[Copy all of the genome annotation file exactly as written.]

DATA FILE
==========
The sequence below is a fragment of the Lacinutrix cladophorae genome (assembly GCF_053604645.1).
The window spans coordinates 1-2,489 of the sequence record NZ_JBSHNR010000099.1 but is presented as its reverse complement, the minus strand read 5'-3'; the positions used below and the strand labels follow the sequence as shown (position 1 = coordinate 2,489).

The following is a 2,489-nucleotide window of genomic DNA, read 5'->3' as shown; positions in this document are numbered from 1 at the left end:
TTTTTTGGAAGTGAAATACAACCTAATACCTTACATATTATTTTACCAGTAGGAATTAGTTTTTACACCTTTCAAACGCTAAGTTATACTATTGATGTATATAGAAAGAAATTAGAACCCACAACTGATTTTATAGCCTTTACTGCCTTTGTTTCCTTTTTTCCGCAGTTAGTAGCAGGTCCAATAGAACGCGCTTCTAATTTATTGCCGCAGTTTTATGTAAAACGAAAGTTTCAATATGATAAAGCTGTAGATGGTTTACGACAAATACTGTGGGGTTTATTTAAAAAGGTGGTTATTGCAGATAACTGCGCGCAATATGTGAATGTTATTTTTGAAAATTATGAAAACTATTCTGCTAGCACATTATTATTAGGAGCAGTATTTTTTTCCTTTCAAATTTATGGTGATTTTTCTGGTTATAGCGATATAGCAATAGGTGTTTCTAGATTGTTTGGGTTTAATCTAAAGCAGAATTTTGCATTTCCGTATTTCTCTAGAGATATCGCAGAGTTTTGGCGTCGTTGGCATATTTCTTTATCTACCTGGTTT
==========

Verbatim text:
The sequence below is a fragment of the Lacinutrix cladophorae genome (assembly GCF_053604645.1).
The window spans coordinates 1-2,489 of the sequence record NZ_JBSHNR010000099.1 but is presented as its reverse complement, the minus strand read 5'-3'; the positions used below and the strand labels follow the sequence as shown (position 1 = coordinate 2,489).

The following is a 2,489-nucleotide window of genomic DNA, read 5'->3' as shown; positions in this document are numbered from 1 at the left end:
TTTTTTGGAAGTGAAATACAACCTAATACCTTACATATTATTTTACCAGTAGGAATTAGTTTTTACACCTTTCAAACGCTAAGTTATACTATTGATGTATATAGAAAGAAATTAGAACCCACAACTGATTTTATAGCCTTTACTGCCTTTGTTTCCTTTTTTCCGCAGTTAGTAGCAGGTCCAATAGAACGCGCTTCTAATTTATTGCCGCAGTTTTATGTAAAACGAAAGTTTCAATATGATAAAGCTGTAGATGGTTTACGACAAATACTGTGGGGTTTATTTAAAAAGGTGGTTATTGCAGATAACTGCGCGCAATATGTGAATGTTATTTTTGAAAATTATGAAAACTATTCTGCTAGCACATTATTATTAGGAGCAGTATTTTTTTCCTTTCAAATTTATGGTGATTTTTCTGGTTATAGCGATATAGCAATAGGTGTTTCTAGATTGTTTGGGTTTAATCTAAAGCAGAATTTTGCATTTCCGTATTTCTCTAGAGATATCGCAGAGTTTTGGCGTCGTTGGCATATTTCTTTATCTACCTGGTTT